Violence drives dire displacement in Ethiopia

Inter-communal clashes in southern Ethiopia are fueling a rapidly swelling humanitarian crisis in which more than 800,000 people are forcibly displaced from their homes and do not have food, clean water, shelter, or other basic necessities.

“This crisis is completely off the radar of the international community and the consequences of this neglect could be dire,” said Shirin Hanafieh, ICRC’s assessment team leader. “If humanitarian assistance is not scaled up quickly, people will be at-risk of malnutrition and disease outbreaks, especially as the rainy season sets in.”

The International Committee of the Red Cross (ICRC), together with the Ethiopian Red Cross, visited Kochere district in Gedeo zone, one of the areas with a large number of people displaced by clashes that broke out in Gedeo and West Guji zones.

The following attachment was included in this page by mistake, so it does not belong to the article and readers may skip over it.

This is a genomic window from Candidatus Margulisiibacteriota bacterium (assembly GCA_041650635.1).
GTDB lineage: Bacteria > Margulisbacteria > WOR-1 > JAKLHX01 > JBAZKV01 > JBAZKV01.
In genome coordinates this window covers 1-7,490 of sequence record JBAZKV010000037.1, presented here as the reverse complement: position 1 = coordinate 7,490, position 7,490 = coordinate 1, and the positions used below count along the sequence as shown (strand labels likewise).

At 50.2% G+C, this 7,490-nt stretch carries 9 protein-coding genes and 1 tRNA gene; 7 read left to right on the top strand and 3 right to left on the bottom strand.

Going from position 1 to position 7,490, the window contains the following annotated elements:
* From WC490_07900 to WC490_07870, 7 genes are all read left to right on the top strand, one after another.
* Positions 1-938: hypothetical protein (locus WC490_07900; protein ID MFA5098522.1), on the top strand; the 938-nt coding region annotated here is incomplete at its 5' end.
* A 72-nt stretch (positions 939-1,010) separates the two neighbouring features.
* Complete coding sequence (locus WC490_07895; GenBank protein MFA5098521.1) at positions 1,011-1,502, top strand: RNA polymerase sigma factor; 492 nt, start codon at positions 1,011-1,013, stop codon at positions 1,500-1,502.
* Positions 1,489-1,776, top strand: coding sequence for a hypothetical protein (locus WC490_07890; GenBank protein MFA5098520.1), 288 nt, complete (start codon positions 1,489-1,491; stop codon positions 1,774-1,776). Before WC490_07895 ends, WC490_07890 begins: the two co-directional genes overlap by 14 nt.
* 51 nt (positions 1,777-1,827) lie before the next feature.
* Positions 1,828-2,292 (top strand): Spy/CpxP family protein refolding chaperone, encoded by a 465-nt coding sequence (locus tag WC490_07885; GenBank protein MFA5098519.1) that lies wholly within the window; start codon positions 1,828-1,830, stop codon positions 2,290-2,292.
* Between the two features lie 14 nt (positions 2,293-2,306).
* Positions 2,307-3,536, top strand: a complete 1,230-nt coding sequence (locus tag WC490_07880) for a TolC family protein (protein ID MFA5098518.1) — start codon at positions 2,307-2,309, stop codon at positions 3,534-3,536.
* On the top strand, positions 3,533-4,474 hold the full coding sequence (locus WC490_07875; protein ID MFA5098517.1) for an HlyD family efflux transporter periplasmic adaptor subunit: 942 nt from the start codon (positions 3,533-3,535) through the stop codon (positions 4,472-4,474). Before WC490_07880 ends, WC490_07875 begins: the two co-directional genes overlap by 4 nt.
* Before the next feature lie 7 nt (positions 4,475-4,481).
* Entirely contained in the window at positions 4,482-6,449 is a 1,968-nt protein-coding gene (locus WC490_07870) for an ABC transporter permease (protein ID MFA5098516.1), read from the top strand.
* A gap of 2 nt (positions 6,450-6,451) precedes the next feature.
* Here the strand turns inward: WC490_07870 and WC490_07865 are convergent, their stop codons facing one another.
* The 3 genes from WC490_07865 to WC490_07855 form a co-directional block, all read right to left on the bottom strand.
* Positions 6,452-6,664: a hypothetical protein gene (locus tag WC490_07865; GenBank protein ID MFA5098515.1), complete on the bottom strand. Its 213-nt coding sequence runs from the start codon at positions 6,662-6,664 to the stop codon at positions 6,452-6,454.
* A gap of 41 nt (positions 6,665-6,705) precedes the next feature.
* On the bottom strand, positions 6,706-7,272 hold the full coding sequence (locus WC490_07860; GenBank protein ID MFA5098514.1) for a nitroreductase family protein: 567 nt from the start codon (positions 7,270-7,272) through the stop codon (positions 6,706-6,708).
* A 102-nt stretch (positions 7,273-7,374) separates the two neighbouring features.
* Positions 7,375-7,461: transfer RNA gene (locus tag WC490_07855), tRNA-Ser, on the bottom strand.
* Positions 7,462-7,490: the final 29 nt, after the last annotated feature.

“People are struggling to live in anything resembling basic dignity,” said Hanafieh.

“They are crowded into schools, office buildings, and churches, sleeping on the floor without mats and blankets. Food and clean water is scarce at best.”

In response, the ICRC and the Ethiopia Red Cross Society will start providing relief to 100,000 people this in Kochere district, Gedeo zone. This will include providing medicine and health supplies to local clinics as well as water tanks, tarps, and other efforts to improve the quality of water and sanitation facilities.

The clashes in Gedeo and West Guji zones is the latest resurgence of inter-communal violence in Ethiopia over land which have driven widespread displacement.

Media reports show that there are a total of around 800,000 people displaced in the Southern Region of Ethiopia.